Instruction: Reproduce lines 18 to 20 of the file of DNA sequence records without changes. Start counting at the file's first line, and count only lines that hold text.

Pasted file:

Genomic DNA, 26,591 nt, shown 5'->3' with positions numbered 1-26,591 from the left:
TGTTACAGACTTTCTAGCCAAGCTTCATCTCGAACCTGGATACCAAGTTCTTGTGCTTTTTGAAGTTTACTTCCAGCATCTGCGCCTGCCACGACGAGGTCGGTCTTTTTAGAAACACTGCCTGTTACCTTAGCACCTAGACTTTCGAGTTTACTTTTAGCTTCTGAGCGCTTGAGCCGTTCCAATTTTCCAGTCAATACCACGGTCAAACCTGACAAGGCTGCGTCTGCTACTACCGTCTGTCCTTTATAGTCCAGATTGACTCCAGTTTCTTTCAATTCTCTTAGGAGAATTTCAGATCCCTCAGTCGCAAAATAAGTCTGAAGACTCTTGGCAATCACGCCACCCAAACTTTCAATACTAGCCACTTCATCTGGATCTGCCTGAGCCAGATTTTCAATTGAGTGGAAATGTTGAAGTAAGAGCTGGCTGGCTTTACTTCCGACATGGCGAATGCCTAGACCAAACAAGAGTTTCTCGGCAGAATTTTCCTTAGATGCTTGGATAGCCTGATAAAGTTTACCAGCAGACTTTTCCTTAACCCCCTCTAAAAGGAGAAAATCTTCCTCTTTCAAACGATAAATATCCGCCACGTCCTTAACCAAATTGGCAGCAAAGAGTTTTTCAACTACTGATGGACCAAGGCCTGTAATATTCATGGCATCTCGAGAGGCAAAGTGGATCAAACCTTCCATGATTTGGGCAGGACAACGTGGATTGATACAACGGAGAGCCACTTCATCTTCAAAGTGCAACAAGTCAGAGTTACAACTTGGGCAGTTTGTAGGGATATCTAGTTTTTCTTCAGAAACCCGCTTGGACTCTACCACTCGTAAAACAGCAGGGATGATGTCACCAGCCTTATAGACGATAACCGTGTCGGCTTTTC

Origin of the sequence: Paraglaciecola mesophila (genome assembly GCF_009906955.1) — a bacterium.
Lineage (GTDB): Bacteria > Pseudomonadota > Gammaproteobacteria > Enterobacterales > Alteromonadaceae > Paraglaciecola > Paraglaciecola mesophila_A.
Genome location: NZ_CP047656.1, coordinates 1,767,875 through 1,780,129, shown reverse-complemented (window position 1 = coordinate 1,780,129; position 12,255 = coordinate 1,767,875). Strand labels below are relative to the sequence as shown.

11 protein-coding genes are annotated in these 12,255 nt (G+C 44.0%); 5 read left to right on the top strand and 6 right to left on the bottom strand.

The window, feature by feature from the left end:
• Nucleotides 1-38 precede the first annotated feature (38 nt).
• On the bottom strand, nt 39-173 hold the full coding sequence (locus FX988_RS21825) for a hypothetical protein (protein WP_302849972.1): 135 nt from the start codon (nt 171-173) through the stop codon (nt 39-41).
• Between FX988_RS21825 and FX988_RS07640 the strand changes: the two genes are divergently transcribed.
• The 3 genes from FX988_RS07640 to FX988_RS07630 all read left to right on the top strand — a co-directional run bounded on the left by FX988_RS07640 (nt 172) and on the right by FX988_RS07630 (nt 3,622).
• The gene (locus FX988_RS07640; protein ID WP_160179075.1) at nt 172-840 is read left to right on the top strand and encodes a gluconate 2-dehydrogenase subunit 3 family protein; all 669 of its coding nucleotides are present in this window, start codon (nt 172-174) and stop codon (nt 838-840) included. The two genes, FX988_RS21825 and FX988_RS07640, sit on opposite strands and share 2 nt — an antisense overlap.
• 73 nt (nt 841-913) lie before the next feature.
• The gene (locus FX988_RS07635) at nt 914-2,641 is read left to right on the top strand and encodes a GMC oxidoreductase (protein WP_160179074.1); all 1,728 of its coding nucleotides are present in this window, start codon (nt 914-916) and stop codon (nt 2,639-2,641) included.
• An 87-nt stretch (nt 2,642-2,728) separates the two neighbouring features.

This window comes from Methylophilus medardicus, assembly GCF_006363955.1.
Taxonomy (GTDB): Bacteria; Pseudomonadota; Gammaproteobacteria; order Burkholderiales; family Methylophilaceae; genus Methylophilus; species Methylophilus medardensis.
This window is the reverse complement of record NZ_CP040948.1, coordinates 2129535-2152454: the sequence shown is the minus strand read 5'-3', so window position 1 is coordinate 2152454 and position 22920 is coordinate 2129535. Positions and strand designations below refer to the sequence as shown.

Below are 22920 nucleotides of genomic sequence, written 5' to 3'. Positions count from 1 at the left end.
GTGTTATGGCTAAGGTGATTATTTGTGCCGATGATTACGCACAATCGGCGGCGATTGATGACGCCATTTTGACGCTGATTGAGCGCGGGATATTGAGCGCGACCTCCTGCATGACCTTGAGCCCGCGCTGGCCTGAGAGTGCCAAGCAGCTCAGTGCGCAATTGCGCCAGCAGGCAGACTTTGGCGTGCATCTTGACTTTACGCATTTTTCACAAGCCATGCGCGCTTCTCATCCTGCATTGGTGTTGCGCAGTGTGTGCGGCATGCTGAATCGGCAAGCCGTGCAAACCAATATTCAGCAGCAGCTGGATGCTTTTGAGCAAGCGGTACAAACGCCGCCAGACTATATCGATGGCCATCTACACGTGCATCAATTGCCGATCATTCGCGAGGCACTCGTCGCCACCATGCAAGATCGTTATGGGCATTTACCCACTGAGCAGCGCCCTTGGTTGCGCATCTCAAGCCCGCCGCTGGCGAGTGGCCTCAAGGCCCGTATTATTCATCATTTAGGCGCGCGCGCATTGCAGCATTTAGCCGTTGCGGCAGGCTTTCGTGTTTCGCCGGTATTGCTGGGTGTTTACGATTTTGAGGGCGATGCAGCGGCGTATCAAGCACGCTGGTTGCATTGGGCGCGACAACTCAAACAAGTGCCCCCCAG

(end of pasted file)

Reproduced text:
This window is the reverse complement of record NZ_CP040948.1, coordinates 2129535-2152454: the sequence shown is the minus strand read 5'-3', so window position 1 is coordinate 2152454 and position 22920 is coordinate 2129535. Positions and strand designations below refer to the sequence as shown.

Below are 22920 nucleotides of genomic sequence, written 5' to 3'. Positions count from 1 at the left end.
GTGTTATGGCTAAGGTGATTATTTGTGCCGATGATTACGCACAATCGGCGGCGATTGATGACGCCATTTTGACGCTGATTGAGCGCGGGATATTGAGCGCGACCTCCTGCATGACCTTGAGCCCGCGCTGGCCTGAGAGTGCCAAGCAGCTCAGTGCGCAATTGCGCCAGCAGGCAGACTTTGGCGTGCATCTTGACTTTACGCATTTTTCACAAGCCATGCGCGCTTCTCATCCTGCATTGGTGTTGCGCAGTGTGTGCGGCATGCTGAATCGGCAAGCCGTGCAAACCAATATTCAGCAGCAGCTGGATGCTTTTGAGCAAGCGGTACAAACGCCGCCAGACTATATCGATGGCCATCTACACGTGCATCAATTGCCGATCATTCGCGAGGCACTCGTCGCCACCATGCAAGATCGTTATGGGCATTTACCCACTGAGCAGCGCCCTTGGTTGCGCATCTCAAGCCCGCCGCTGGCGAGTGGCCTCAAGGCCCGTATTATTCATCATTTAGGCGCGCGCGCATTGCAGCATTTAGCCGTTGCGGCAGGCTTTCGTGTTTCGCCGGTATTGCTGGGTGTTTACGATTTTGAGGGCGATGCAGCGGCGTATCAAGCACGCTGGTTGCATTGGGCGCGACAACTCAAACAAGTGCCCCCCAG